Background - Long distance space exploration missions require the “right combination” of individuals to live and work productively for durations of well over 2 years. An extended timeline combined with unprecedented autonomy will also require the “right recombinations” of people on particular tasks and in response to mission events. This project leverages the CREWS agent-based model (ABM) developed and validated in NASA’s HERA analog to create a decision support tool, TEAMSTaR, that can be used by mission control and crew members to compose and effectively manage crews before or during the mission. Hypotheses - Our program will test two primary, but interrelated, hypotheses: (H1) Model predictions generated by TEAMSTaR accurately predict crew social relations, team cohesion, and team performance, (H2) Crew and mission control members make higher quality composition and scheduling decisions with the aid of TEAMSTaR and TEAMSTaR-generated guidance principles, than when making decisions without the aid of this decision support tool. Aims - The primary aims of the research are to a) refine the CREWS ABM looking at relevant input characteristics and their ability to predict team outcomes, b) develop and validate a Team Composition decision support system and user interface (e.g., TEAMSTaR) that aids crew and mission control decision making, c) identify and provide a rationale for key attributes, behaviors, emergent characteristics, and moderating and mediating factors, and d) validate TEAMSTaR using a software prototype in an extended duration, isolated and confined analog. Methods - This research will build on our CREWS ABM, which has been developed, refined, and initially validated with HERA C3-5 data, and is currently being updated using NEK 4-month data. To meet our research objectives, we will use previously collected data and lessons learned from NASA-funded projects that inform team Gaps 1 (key threats), Team Gap 2 (measures), and Team Gap 8 (Composition) to refine an extend our CREWS ABM. We will conduct virtual experiments to identify guiding principles that transcend a specific crew configuration to identify and provide a rationale for key attributes, behaviors, emergent characteristics, and moderating and mediating factors. We will develop and pilot test a working prototype of TEAMSTaR, a decision support tool. We will leverage relevant data previously collected in other analogs as well as collect new data in an analog environment to validate TEAMSTaR. Deliverables - (1) Report detailing best practices and guiding principles for composing space crews based on the CREWS ABM, providing evidence-based team composition and functioning algorithms. (2) Report summarizing CREWS model validation and TEAMSTaR evaluation data from ground-based analogs. (3) Report on model validation and efficacy identifying training requirements and use cases for the TEAMSTaR countermeasure. (4) Validation data sets for TEAMSTaR and source code prepared to be used for validation and verification in accordance with NASA Standard 7009a. (5) Report describing the validation of TEAMSTaR as a countermeasure for potential applications to support team functioning and performance when used as a decision support tool that could be used at multiple phases of a long-distance space exploration mission: pre-launch, transit, surface operations, and return transit. Significance - The research transitions foundational model validation and research conducted in project CREWS to create a validated tool useful in NASA operations to mitigate risks associated with high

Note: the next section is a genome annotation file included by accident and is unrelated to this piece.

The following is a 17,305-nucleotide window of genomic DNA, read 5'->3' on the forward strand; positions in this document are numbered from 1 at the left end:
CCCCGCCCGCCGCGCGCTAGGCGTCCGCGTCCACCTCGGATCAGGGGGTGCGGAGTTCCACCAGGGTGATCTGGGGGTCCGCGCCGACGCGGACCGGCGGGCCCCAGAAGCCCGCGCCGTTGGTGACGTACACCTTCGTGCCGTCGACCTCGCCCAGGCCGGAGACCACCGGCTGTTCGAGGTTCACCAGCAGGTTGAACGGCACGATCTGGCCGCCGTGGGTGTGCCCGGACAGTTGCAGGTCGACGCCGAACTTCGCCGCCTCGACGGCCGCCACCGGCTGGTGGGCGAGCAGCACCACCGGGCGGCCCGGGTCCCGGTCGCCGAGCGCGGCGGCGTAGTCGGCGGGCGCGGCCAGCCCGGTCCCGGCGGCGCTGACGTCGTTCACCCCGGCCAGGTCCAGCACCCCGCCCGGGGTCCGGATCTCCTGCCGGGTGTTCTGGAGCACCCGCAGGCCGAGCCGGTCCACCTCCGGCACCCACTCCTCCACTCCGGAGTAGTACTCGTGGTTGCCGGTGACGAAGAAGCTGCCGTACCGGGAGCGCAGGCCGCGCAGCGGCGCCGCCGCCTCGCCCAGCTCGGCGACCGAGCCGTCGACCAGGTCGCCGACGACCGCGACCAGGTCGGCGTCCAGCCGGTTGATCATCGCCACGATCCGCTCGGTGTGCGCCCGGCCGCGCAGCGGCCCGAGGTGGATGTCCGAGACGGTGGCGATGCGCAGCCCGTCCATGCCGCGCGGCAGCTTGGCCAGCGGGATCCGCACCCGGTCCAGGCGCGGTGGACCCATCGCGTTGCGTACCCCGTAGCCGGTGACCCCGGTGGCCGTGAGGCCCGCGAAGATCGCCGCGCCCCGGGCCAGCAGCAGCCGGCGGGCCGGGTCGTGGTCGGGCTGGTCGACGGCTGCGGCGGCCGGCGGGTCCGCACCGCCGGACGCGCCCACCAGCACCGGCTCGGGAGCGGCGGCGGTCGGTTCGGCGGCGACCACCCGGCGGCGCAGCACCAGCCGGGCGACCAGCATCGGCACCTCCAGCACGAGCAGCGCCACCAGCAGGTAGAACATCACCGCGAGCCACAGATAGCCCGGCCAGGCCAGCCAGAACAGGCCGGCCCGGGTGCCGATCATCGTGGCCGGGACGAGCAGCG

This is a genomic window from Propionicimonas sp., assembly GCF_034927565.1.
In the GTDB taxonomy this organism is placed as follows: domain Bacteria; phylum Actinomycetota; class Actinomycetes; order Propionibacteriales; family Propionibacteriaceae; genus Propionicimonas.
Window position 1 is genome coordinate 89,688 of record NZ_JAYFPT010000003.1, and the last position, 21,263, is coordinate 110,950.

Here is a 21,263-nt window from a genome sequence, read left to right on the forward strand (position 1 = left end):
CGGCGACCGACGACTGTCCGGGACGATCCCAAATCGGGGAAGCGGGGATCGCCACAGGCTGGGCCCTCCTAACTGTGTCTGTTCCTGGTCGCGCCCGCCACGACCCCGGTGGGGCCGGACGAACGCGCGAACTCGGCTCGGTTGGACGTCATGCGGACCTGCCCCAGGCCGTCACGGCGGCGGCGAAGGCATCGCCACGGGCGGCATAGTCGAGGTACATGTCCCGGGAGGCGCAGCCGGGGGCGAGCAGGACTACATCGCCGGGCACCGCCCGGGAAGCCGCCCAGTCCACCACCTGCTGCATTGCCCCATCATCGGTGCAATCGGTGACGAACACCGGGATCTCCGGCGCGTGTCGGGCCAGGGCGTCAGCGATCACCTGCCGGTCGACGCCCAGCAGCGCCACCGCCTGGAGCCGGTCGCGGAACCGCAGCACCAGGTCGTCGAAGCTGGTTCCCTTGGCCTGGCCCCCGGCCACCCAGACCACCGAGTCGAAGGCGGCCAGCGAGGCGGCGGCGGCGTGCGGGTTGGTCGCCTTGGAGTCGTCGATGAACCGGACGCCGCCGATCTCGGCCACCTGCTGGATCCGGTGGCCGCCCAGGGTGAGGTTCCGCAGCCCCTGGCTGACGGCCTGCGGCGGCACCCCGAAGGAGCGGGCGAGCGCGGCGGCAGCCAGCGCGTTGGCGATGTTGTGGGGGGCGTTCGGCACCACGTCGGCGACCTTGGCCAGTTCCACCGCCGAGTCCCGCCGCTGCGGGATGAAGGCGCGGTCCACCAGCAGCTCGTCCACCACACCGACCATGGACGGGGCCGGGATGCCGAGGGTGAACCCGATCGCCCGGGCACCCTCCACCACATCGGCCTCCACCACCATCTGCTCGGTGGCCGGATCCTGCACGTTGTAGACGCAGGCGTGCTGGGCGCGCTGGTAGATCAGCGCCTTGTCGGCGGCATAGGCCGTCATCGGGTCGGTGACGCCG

|Effective start/end date||4/15/21 → 4/14/24|
- NASA Lyndon B. Johnson Space Center (80NSSC21K0925)
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